You can also get to Marine Stadium by taking the JR Keiyo Line from Tokyo Station to Kaihin Makuhari Station. It's about a thirty-five minute ride. Once you get to Kaihin Makuhari, just follow the signs or the map on this page. You can also go out the west exit and on your left you'll see an information booth.
But before you leave the station, you might want to pick up a few snacks and beverages at the JC convenience store (opposite the ticket machines).
Around Chiba Marine Stadium:
Just opposite the station, you can stop by Plena Makuhari, essentially a five-story food court. There, you will find a Subway Sandwiches outlet, Lotteria, and other fast-food shops. On the upper floors, the quality and price of food goes up.
Incidentally, Marine Stadium offers the usual selection of Japanese and Western food, including ramen, soba, hamburgers, hot dogs, corn dogs, and popcorn. You can also get soft-drinks, tea, beer, sake and other potables. If you find this selection disappointing, you may bring your own snacks and drinks with you to the game.
Hotels: Since Marine Stadium is only thirty-minutes from central Tokyo, you may not need a hotel unless you are from out-of-town. At the top end, there is the luxurious five-star Makuhari Prince Hotel facing Tokyo Bay. Behind this tower, you will find several smaller hotels.
If you happen to find romance during the seven inning stretch, take the municipal bus to Makuhari-Hongo. About five blocks south-west of the station, you will find a cluster of love hotels (one shaped like a flying saucer).
Rooms in most of these romantic hideaways run from about 8,000 to 12,000 yen for an overnight stay, or 4,000 to 6,000 for a two hour rest. Assuming you're not too occupied "resting" most rooms come with TV (don't expect to see the Disney channel), VCR, satellite radio box, and possibly a karaoke or Nintendo machine.
[No longer the home of the Orix Buffaloes (formerly Orix BlueWave), it is still used for a number of games each season.]
Unlike most other Japanese ballparks, Green Stadium offers some parking, so in theory it is possible to drive there. But since the spaces fill up quickly, it's probably a better idea to go by train.
Located next to the ball park, Sogo Undo Koen Station lies on the Seishin Subway Line, four stops from Shin-Nagata Station.
Around Green Stadium Kobe:
Tickets are available outside the ballpark, and there is a booth nearby which sells merchandise and tickets to upcoming games.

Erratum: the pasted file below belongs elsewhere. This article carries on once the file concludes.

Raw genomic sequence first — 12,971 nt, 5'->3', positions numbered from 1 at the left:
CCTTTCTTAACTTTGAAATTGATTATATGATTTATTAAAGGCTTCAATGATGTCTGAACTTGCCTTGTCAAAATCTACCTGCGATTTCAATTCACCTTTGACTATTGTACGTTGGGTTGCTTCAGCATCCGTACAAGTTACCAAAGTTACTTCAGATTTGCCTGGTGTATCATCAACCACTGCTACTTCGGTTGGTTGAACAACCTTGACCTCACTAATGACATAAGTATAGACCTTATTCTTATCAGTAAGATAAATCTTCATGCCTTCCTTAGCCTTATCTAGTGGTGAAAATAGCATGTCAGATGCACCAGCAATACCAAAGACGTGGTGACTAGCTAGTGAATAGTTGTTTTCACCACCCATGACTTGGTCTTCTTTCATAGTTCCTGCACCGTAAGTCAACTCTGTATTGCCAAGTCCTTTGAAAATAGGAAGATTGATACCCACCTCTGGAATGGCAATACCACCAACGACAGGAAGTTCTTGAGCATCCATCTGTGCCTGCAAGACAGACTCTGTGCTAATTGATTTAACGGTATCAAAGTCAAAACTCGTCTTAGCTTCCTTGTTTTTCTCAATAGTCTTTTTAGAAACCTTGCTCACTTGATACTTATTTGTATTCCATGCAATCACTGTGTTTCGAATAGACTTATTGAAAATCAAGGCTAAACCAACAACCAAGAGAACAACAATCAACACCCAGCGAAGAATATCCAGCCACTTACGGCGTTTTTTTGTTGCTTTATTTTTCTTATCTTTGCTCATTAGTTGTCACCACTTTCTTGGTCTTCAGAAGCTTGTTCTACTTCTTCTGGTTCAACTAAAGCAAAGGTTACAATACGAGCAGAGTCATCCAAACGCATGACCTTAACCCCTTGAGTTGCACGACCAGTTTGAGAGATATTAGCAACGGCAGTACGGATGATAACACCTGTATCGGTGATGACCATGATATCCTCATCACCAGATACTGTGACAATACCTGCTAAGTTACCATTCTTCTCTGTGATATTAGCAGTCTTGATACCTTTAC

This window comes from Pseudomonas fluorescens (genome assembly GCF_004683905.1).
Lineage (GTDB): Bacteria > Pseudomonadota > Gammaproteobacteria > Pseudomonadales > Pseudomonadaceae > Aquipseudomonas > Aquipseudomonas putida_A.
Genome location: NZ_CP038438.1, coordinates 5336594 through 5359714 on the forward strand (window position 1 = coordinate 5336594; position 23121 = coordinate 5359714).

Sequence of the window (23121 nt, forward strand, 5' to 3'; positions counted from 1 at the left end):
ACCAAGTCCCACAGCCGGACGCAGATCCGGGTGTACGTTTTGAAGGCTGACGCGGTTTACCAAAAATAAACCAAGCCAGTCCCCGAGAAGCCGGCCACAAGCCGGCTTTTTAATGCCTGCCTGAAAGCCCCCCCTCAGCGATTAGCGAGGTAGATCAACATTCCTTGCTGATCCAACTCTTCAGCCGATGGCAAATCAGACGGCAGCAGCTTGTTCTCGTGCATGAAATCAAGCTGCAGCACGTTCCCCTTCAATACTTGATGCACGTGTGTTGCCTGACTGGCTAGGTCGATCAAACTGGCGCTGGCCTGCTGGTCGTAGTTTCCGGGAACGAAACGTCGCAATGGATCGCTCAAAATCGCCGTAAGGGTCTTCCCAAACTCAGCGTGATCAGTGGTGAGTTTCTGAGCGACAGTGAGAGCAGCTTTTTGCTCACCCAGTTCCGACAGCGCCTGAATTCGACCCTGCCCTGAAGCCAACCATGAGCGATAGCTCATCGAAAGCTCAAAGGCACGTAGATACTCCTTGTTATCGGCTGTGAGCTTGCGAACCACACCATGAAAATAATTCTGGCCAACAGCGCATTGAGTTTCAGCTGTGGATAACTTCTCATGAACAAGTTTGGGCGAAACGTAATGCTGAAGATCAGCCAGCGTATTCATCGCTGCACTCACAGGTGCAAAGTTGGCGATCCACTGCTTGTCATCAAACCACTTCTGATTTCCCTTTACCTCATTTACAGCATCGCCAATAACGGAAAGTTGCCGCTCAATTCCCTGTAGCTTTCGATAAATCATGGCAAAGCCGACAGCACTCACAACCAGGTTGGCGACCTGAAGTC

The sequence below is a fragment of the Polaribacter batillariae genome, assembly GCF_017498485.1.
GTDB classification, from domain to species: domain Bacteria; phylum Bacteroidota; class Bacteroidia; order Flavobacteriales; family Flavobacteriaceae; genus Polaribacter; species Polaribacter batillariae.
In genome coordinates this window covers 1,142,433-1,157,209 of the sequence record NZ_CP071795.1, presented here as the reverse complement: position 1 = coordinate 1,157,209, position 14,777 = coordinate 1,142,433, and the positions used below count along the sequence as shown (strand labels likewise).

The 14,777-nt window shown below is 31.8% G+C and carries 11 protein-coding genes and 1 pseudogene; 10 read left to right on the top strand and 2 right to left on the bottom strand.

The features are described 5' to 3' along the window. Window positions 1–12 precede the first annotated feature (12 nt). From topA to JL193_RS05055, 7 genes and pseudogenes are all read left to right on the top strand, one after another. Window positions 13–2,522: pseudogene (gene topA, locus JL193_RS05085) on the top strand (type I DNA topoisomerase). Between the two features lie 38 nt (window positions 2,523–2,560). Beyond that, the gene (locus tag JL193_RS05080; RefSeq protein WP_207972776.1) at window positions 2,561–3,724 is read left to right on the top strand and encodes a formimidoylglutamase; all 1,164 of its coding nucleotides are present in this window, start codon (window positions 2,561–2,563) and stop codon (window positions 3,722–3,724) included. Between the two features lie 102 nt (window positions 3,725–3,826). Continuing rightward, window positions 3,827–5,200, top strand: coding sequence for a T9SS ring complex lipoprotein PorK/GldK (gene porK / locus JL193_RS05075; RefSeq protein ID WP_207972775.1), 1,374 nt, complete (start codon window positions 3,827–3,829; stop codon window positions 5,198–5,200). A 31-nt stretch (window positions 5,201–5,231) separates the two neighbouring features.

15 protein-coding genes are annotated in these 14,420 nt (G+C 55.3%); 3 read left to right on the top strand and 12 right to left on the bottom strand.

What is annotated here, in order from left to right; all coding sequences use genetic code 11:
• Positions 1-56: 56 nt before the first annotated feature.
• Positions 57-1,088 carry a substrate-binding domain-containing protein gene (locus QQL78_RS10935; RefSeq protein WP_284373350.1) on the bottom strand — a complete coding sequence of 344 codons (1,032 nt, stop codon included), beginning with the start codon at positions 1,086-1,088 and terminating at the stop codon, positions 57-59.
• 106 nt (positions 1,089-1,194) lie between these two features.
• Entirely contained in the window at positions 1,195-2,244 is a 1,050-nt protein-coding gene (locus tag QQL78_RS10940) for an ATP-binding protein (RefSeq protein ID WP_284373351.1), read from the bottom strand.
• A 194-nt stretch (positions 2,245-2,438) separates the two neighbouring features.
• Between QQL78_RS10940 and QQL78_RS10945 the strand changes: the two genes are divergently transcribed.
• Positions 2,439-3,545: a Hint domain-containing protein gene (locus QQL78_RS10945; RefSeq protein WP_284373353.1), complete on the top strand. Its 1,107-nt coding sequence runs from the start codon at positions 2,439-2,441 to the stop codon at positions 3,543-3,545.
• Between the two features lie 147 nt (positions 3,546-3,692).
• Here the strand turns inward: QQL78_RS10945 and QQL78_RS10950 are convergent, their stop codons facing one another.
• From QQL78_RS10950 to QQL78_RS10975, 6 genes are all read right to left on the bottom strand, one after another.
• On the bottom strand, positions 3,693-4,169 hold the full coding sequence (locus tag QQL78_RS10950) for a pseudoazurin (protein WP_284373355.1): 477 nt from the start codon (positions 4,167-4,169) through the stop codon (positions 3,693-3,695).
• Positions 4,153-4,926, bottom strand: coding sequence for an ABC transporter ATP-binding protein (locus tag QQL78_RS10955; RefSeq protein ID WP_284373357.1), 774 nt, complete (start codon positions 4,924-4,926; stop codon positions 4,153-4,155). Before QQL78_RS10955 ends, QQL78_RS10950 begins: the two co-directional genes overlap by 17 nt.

Part of a larger sports complex, Green Stadium lies near the Univa Memorial Track Field, Green Arena Kobe and Sogo Undo Koen (Park). As far as restaurants and convenience stores, the area is pretty barren, so it's a good idea to pick up your snacks and beverages before you get on the train to Green Stadium.
If you prefer the road less traveled, the best way to get to Osaka Dome is to take the Subway Chuo Line to Kujo Station. It's a few minutes farther from the dome than than other routes, and the walk is rather bland, but you'll likely avoid crowded sidewalks.
Recently [as of 1999] completed, there's a new way to get to Osaka Dome. The Nagahori-Tsurumi Ryokuchi Subway Line now connects to Osaka Dome-Mae Chiosaki Station, just one block east of the ballpark.
Through that one block, you'll pass through the Padou entertainment district, part of "Osaka Dome City," that contains a bowling alley, game center, a donut shop, a Subway Sandwiches franchise, the Buffaloes gift shop, and a few Italian restaurants. If you have any money left after that one-block trek, you can purchase your tickets at the front of the dome.
Around Osaka Dome:
While Chiosaki Station may be nearest to the ballpark, the subway line on which it rests may not be the most convenient to travel since it bypasses many of the city's hub stations. It does, however, connect with Taisho Station on the JR Osaka Loop Line, the rail beltway that encircles central Osaka.
But if you are already at Taisho station, there's really no need to take the subway, since the Osaka Dome is only a five minute walk away. Just look for the glimmering silver spaceship on the horizon and walk that way.
While the Buffaloes moved into Osaka Dome in 1997, they still play a few games every year at their old ballpark, Fujiidera Stadium. Just follow the subway map (top of this page). The ballpark is about a two minute walk from the station.
To reach Seibu Dome, take the Seibu Shinjuku line from Shinjuku Station. After a thirty minute ride, get off at Tokorozawa Station. Look for the platform leading to Seibu Kyujo-mae Station, and get on the next train bearing folks wearing light blue Lions caps.
After another five minutes, you will arrive at Seibu Kyujo-mae. Walk toward the front of the platform and out the ticket gates. Before proceeding any further, it might be a good idea to purchase your return ticket. After the game, the lines can be quite long.
Around Seibu Dome:
From the station, to your left you can see the back of the stadium scoreboard. Straight ahead from the ticket gates, you can purchase your game tickets. If you have time, you can wander around the booths outside the station, purchase food, drinks, and Lions merchandise.
While you are allowed to bring your own food and beverages to the game, you won't find any fast food restaurants. There is a convenience store, however, about a hundred meters west of Seibu Kyujo-mae Station.
Seibu Dome is actually part of a larger entertainment complex. Nearby, you'll find an amusement park with rides, a golf course, two practice baseball fields, an indoor ski slope, and other expensive diversions. If you don't mind letting your family eat rice and gruel for the rest of the month, bring your cash and blow it all in one day. It won't be difficult.
If you need a hotel, look around Tokorozawa. Rates should be somewhat cheaper than rooms in Central Tokyo.